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MAAN to Buhari: We now produce 20 million MT, ban Maize importation


The Maize Association of Nigeria (MAAN), has called on President Muhammadu Buhari to ban the importation of maize into the country, adding that their yield has increased over the years and can satisfy local demand.

MAAN said their members who have grown from 1.2 million to over 5 million farmers have increased their yield from 8 million MT in 2015 to 20 million MT in 2018, hence the importation will not be needed.

Setting agenda for President Buhari in his second term, the National President of MAAN, Bello Abubakar called on the President to ensure that at the end of harvest, that the maize produced by the farmers is off-taken in order to sustain the Anchor Borrowers Program.

“For the past four years of President Muhammadu Buhari, MAAN has grown very well and there is a lot of tremendous achievements in the association, formerly we have not less than 1.2 million members, but because of the progress and achievements, we now have about five million registered members, that is financial and non financial members.

“Also in terms of progress, we have achieved because MAAN has improved maize production in Nigeria. In 2015, it was only eight million tons that was produced, but as at 2018, we produced about 20 million tons.

“We are expecting that by  this year or next year, President Buhari will stop maize importation in Nigeria just like he did with rice, since we are producing more than enough”, Abubakar said.

Furthermore, he said “also in this Anchor Borrowers Programme, this is the programme for the government, so the money that is given to the farmers as a loan, we want this programme to be a revolving and a complete value chain cycle, If CBN provide this loan to farmers, at the end of the harvest, we want the government to off take all what they have produced, because, every year, federal ministry of Agriculture used to purchase grains on behalf of the federal government.

“So our prayer is that the federal government will now intervene so that what ever farmers produced under anchor borrower, they will now off take what they have produced, so that the programme will be sustainable”.

The MAAN National President further said that in the coming years, they would enhance Maize production in the South South and South East by providing Maize varieties that can boost production in the regions.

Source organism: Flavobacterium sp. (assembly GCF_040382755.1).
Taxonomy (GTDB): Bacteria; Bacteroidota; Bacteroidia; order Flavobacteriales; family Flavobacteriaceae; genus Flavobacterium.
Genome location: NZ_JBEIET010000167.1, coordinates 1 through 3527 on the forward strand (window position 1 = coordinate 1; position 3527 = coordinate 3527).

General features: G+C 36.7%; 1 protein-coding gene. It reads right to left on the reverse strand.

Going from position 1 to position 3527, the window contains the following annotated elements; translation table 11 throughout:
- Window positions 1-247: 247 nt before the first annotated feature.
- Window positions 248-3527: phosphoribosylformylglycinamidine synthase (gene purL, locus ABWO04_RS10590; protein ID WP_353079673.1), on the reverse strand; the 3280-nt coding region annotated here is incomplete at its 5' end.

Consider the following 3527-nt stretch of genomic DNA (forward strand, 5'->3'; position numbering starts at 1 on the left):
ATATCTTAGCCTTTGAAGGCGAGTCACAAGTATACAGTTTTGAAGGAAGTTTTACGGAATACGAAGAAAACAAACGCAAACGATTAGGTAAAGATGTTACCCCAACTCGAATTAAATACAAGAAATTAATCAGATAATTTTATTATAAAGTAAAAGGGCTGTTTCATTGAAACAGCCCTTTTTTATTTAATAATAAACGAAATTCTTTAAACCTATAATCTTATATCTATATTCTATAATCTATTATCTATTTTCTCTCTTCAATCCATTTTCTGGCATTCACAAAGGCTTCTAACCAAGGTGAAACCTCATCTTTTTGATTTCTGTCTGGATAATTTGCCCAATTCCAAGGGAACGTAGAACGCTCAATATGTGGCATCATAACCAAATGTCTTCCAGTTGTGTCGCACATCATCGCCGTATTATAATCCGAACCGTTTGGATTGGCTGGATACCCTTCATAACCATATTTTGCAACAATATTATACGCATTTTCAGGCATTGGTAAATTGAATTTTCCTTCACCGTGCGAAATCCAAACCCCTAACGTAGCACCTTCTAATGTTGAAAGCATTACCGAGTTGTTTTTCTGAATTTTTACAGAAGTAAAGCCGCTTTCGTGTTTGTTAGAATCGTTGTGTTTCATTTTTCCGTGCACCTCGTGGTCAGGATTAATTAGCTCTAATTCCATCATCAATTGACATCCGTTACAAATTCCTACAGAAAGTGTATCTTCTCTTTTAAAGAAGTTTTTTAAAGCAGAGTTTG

“Also we enhanced maize production in South South and South East. What they are producing there is more now. In the Northern part of Nigeria, if you look at Katsina State, there were a lot of areas where they were not producing maize,  but because of the different varieties we got under this administration, they are now producing maize”.

On how prepared MAAN is for this year’s wet season farming, Abubakar said “we have done a lot, because we have already submitted a list of about 200 farmers to CBN for validation and verification.

“We have already held a lot of meetings with all the stakeholders in terms of input supply so that they will provide good and quality input products to our farmers. We have already made all the necessary arrangements, only waiting for the validated list of our farmers so that they can start supplying to our farmers.


“Also in terms of mechanization and other extension services, we have done everything, only waiting for the verified list from the CBN so that we can just go ahead. In terms of the Fall Army Worm, last year, we collaborated with the FAO and the federal ministry of Agriculture in tackling it.

“Also this year, the same thing, and even in our programme, we have provide and included pesticides and insecticides for the Fall Army Worm so that In case if there is any problem with the worm, our farmers will now use it. Also we are going to use Aflasafe  in this farming season so that we now produce an aflatoxin free maize in Nigeria”.

About Edwin

Edwin is an agriculture enthusiast who believes in the potency of agriculture in driving economic growth in developing countries. He also believes in the use of biotechnology to advance agriculture in order to fight hunger and poverty. Edwin believes in the power of the media to bridge the gap between policy makers, sector actors and the farmers, especially those in the rural areas.

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